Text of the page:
School board may vote on 2015-16 budget tonight
The Board of Education may vote tonight (Wednesday) on whether to support School Supt. Dr. Elizabeth Feser’s budget proposal as it is or make changes before it goes to the finance board.
Tonight’s meeting, which is the third of three budget workshops the board has held since receiving Feser’s proposal, will take place at 7 p.m. in the school board conference room at the Parsons Complex.
Dr. Feser has proposed a $91.17 million spending plan for 2015-16, up 2.19% from the current $89.21 million budget.
Feser said it was especially challenging to create the new budget because of the costs associated with reconfiguring the elementary schools. Responding to parent pleas, the Board of Education recently directed the administration to put the schools back to a kindergarten to grade five structure.
“Some people think you just go back,” Feser said when she presented her plan last week, but she added that the reconfiguration is a “very complex process.”
Feser's plan calls for hiring 16 regular classroom teachers and 3.5 specialists, such as music and physical education teachers, which amounts to $1.17 million.
“The additional staffing is needed as every grade level will now be housed in eight schools rather than four, and there is a loss of economy of scale,” she said.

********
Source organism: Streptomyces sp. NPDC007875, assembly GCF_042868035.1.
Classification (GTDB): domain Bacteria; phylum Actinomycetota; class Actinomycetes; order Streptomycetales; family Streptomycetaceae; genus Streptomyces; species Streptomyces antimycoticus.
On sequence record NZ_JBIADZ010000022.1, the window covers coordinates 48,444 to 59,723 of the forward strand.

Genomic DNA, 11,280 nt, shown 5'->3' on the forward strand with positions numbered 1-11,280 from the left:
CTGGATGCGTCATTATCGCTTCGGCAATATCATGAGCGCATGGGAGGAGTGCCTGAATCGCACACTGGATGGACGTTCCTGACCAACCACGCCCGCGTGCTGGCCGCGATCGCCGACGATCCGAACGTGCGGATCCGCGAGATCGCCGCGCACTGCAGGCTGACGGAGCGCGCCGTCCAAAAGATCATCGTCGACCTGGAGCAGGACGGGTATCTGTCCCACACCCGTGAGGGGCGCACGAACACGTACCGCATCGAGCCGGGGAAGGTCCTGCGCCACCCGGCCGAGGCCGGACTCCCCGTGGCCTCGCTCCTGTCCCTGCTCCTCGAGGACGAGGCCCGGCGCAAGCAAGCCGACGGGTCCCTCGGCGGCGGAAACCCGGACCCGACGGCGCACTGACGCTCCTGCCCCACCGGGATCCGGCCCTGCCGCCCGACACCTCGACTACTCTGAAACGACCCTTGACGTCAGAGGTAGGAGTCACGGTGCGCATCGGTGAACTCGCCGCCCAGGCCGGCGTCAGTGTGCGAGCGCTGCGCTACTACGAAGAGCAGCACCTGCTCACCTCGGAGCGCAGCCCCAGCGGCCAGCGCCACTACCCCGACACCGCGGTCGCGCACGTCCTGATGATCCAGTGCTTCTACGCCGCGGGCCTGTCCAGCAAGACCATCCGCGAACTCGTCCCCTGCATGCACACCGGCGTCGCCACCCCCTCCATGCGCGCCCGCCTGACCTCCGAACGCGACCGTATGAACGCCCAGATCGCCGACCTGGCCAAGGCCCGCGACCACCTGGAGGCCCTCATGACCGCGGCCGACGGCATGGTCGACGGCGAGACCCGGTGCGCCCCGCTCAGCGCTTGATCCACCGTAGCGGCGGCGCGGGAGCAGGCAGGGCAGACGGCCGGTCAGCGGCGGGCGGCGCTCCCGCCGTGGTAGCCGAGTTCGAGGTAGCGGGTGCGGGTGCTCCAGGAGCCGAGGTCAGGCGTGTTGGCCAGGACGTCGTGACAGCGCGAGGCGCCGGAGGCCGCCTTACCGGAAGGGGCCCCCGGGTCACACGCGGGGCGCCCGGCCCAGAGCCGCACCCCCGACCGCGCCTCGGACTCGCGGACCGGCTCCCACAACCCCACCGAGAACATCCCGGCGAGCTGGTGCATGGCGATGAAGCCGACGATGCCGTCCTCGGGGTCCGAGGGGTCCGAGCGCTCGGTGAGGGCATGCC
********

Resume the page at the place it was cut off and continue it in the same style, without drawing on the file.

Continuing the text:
There have been changes since 2010 when the schools were last configured K-5 ; so Feser said she doesn't view the reconfiguration as “going back to K-5 but rather moving forward to a preK-5.”
Other budget increases
In addition to the reconfiguration expenses in the proposed 2015-16 budget proposal, Feser is asking for two additional school resource officers at a cost of $75,000; a security coordinator at $70,000 and three greeters at the middle schools, at a cost of $49,500.
Feser also wants to hire an academic support specialist for each high school to work in a new support center, providing academic support and intervention to students throughout the day. Those posts amount to $120,000.
Altogether, costs under the 2015-16 budget proposal increase spending $2.38 million over the current year. But Feser said she has outlined savings that amount to $2.01 million, some of them due to projected enrollment decline.
Reducing 13.4 existing teaching positions would save $804,000; cutting five special education teachers saves another $300,000; and cutting four part-time media aides cuts $40,000.
Teacher reductions would not necessarily result in layoffs, she said, because there could be movement to cover the new teaching positions required at the elementary level.
After the school board adopts a budget plan, that plan goes to the Board of Finance in February for review and then to the Board of Aldermen in April, in preparation for adopting a new city/school budget mid-May.